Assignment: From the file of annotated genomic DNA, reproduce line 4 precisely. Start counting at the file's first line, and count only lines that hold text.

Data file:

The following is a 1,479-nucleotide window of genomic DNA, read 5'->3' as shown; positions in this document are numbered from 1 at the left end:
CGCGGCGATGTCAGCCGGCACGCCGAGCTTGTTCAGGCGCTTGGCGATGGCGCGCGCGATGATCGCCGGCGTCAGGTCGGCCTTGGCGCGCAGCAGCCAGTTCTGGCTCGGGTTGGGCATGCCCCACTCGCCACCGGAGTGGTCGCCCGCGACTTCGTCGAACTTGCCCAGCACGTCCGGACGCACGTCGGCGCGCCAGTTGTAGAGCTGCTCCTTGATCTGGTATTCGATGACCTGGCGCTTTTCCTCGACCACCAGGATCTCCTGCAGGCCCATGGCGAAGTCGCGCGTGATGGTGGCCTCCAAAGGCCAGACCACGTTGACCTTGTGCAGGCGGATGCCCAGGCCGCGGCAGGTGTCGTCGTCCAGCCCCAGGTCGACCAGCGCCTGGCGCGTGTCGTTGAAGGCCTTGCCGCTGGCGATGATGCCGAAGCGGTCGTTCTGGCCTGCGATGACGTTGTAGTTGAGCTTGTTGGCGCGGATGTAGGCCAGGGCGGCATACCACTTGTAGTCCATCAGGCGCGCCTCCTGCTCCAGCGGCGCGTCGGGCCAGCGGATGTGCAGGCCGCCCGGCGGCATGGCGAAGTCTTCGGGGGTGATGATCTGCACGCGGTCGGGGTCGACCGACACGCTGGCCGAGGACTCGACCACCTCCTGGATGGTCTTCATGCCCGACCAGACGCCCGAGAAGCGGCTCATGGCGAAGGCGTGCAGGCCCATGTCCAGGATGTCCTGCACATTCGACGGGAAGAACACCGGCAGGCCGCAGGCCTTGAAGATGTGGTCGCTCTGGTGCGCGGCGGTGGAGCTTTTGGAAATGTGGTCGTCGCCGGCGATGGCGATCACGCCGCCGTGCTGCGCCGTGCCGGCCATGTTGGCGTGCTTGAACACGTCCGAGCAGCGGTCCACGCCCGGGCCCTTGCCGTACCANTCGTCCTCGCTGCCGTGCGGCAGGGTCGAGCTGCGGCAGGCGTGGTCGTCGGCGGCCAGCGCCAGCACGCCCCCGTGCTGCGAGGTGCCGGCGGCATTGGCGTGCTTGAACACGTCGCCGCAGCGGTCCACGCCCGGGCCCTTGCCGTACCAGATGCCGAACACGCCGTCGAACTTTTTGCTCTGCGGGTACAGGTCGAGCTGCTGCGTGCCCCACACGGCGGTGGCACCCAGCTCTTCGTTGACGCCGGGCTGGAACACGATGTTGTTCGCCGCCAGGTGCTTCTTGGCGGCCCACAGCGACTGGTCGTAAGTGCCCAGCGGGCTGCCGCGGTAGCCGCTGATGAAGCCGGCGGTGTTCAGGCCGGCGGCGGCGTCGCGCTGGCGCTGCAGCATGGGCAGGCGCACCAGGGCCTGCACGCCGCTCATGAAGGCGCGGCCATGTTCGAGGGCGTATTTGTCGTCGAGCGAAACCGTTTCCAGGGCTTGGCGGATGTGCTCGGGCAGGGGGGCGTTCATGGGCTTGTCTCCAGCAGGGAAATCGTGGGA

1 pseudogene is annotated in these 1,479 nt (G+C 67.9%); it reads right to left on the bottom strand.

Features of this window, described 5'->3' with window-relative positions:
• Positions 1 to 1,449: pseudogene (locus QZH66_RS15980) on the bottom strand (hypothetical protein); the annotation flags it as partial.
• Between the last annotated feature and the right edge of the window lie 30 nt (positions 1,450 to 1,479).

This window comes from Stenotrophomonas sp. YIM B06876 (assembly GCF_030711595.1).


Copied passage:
Features of this window, described 5'->3' with window-relative positions: